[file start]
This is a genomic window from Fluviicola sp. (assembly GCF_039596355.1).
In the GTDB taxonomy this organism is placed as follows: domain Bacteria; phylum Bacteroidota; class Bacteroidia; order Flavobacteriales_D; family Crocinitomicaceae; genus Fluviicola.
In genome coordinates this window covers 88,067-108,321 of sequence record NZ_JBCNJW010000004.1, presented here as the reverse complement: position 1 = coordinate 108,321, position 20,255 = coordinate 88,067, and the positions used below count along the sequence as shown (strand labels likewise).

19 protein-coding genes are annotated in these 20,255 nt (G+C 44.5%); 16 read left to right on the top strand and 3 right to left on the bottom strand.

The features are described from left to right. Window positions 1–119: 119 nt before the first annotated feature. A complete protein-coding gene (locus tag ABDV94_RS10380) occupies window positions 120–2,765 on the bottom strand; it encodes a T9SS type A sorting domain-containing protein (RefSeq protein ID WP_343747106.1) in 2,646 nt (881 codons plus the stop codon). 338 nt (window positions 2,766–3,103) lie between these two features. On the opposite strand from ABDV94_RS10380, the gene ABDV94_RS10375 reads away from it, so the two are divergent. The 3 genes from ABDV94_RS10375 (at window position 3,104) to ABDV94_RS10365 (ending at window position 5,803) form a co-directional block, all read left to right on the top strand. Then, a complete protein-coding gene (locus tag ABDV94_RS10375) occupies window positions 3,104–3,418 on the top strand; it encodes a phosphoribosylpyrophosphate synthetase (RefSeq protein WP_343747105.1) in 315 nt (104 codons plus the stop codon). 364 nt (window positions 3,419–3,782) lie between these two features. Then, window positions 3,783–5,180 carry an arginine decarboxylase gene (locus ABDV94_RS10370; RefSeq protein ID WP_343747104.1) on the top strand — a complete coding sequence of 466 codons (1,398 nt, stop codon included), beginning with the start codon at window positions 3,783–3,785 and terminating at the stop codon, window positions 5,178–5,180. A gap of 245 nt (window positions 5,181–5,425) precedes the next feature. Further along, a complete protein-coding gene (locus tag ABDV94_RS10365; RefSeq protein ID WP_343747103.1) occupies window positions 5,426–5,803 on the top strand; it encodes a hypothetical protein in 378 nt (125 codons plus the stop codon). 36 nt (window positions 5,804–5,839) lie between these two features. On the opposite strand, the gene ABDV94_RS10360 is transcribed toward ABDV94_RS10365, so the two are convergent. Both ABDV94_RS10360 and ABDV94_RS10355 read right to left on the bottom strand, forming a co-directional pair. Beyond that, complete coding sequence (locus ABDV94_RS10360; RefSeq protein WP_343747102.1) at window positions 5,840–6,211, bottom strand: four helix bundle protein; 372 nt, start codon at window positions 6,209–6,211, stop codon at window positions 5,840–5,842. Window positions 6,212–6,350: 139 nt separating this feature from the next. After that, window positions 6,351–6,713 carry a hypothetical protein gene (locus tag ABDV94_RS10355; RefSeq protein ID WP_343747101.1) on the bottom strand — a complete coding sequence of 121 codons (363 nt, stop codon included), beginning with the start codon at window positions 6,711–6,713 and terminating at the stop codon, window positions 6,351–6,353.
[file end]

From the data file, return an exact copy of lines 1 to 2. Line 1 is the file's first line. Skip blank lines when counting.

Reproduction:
This is a genomic window from Fluviicola sp. (assembly GCF_039596355.1).
In the GTDB taxonomy this organism is placed as follows: domain Bacteria; phylum Bacteroidota; class Bacteroidia; order Flavobacteriales_D; family Crocinitomicaceae; genus Fluviicola.